October 2, 2010

Common Word Mistakes

Words can get shuffled around in our brains. We know which ones we want to use, but our brains tell our fingers to type a similar word, and there it is, instant mistake! Usage errors are easy to miss. One way to avoid them is to use the Find tab in the Edit menu in your word processing software. Here are some common mistakes to search for.

Misused Homophones:








Commonly Confused Words:

Lay means to place something down. I am laying the book on the table.
Lie means to recline or be placed. I lie down for a nap every day.

Sit means to plop your bottom down. My cat likes to sit on my computer.
means to put something in place or adjust it. Set the cell phone in its charger. She set her hair last night.

Who refers to people. Jack is the one who hit a home run.
That refers to animals and things. That is the dog I saw yesterday. That story made me laugh.

To decide when to use who or whom, phrase the problem as a question. If you can answer the question with him, then use whom. If you can answer the question with he, then use who. [Who or whom] went to the game? [He, not Him, went to the game.] The correct form is: Who went to the game?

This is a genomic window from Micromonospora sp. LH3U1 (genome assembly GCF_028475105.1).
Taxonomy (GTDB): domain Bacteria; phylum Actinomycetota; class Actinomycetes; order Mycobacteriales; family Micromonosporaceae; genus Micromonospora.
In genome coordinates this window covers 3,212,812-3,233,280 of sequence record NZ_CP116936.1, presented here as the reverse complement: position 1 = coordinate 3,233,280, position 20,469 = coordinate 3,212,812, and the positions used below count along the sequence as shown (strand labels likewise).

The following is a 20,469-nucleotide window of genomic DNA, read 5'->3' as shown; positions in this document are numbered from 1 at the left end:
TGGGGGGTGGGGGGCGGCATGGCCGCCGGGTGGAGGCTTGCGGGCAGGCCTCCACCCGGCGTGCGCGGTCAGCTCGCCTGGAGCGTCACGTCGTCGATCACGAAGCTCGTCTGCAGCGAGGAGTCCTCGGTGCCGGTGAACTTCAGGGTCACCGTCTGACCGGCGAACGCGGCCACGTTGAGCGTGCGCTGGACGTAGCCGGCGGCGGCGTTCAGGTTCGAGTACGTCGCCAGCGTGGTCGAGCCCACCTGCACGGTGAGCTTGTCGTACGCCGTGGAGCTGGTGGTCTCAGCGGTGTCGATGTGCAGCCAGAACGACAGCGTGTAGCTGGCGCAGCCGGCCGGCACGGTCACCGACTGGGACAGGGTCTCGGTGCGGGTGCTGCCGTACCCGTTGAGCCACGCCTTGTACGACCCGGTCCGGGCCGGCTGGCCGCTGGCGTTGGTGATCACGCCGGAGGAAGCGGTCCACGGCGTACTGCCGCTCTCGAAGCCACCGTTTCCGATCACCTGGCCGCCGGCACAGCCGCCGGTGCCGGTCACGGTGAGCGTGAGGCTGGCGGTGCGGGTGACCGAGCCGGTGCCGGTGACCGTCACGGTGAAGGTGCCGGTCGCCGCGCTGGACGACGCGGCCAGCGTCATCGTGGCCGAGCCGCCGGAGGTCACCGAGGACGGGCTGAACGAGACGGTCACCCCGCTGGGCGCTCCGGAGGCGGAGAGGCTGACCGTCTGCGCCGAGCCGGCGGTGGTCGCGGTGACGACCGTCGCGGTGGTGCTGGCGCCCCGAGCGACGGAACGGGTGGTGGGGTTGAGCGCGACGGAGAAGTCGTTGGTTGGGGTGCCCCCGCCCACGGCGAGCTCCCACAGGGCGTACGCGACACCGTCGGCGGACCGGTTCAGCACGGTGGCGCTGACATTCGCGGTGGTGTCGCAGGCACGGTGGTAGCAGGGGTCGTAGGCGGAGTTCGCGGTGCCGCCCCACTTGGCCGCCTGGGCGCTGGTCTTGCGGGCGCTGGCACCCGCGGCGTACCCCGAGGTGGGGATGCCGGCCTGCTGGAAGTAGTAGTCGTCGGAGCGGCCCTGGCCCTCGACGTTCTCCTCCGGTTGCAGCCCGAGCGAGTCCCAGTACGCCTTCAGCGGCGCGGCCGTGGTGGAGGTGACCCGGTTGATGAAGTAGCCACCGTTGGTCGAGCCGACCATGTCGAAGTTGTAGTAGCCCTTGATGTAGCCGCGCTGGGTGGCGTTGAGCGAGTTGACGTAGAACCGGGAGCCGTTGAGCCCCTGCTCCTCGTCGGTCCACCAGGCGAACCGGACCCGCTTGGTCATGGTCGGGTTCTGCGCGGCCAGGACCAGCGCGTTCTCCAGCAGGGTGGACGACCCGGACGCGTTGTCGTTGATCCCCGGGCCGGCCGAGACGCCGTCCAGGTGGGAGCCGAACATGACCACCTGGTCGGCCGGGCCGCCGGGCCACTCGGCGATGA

Farther means physical advancement in distance. He walked farther down the road.
Further means advancement to a greater degree. She wants to further her education.

Use said for quoted and indirect speech. He said, "Hello, I am your waiter tonight." He said that he was our waiter.
Use told for indirect speech. He told us that he was our waiter.

Are you still confused? Then head over to Grammar Girl’s Quick and Dirty Tips for Better Writing. She has five pages of word choice tips.


Rely on your spell checker, and your own eyes, to see if you’ve inadvertently made up words. Sarah Palin was criticized for using a made-up word “refudiate” to mean either “refute” or “repudiate.” Other similar examples are “conversate,” “misunderestimate,” and the often used “irregardless.”

It always helps to step away from your work for a while. Then come back and proofread carefully to see if have missed any words.

[Did you catch the mistake?]